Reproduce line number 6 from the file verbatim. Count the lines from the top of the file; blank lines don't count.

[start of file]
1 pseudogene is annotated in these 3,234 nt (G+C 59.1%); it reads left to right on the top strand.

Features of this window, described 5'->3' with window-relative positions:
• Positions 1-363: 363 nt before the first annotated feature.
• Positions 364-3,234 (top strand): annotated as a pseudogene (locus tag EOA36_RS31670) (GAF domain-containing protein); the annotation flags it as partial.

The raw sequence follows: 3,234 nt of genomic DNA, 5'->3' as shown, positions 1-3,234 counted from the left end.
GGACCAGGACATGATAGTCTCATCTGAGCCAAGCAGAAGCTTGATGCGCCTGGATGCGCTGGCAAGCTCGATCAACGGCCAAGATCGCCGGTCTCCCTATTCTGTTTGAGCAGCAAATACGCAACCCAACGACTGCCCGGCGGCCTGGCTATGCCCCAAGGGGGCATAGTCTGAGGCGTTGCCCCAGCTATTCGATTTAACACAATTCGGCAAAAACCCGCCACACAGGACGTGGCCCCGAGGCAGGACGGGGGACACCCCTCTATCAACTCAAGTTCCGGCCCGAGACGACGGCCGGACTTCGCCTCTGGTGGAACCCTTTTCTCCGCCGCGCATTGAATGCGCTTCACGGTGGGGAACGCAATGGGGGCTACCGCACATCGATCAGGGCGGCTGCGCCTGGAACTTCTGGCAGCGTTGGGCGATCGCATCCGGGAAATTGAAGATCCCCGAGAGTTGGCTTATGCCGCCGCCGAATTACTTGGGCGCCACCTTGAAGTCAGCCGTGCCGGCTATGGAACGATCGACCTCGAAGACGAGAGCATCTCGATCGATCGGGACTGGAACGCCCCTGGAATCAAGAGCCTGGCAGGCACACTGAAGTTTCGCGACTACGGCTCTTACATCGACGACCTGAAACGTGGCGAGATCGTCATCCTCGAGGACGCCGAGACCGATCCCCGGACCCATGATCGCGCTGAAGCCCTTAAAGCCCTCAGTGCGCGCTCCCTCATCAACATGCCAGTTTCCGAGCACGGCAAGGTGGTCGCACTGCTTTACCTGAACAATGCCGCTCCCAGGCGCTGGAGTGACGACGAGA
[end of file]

GGACCAGGACATGATAGTCTCATCTGAGCCAAGCAGAAGCTTGATGCGCCTGGATGCGCTGGCAAGCTCGATCAACGGCCAAGATCGCCGGTCTCCCTATTCTGTTTGAGCAGCAAATACGCAACCCAACGACTGCCCGGCGGCCTGGCTATGCCCCAAGGGGGCATAGTCTGAGGCGTTGCCCCAGCTATTCGATTTAACACAATTCGGCAAAAACCCGCCACACAGGACGTGGCCCCGAGGCAGGACGGGGGACACCCCTCTATCAACTCAAGTTCCGGCCCGAGACGACGGCCGGACTTCGCCTCTGGTGGAACCCTTTTCTCCGCCGCGCATTGAATGCGCTTCACGGTGGGGAACGCAATGGGGGCTACCGCACATCGATCAGGGCGGCTGCGCCTGGAACTTCTGGCAGCGTTGGGCGATCGCATCCGGGAAATTGAAGATCCCCGAGAGTTGGCTTATGCCGCCGCCGAATTACTTGGGCGCCACCTTGAAGTCAGCCGTGCCGGCTATGGAACGATCGACCTCGAAGACGAGAGCATCTCGATCGATCGGGACTGGAACGCCCCTGGAATCAAGAGCCTGGCAGGCACACTGAAGTTTCGCGACTACGGCTCTTACATCGACGACCTGAAACGTGGCGAGATCGTCATCCTCGAGGACGCCGAGACCGATCCCCGGACCCATGATCGCGCTGAAGCCCTTAAAGCCCTCAGTGCGCGCTCCCTCATCAACATGCCAGTTTCCGAGCACGGCAAGGTGGTCGCACTGCTTTACCTGAACAATGCCGCTCCCAGGCGCTGGAGTGACGACGAGA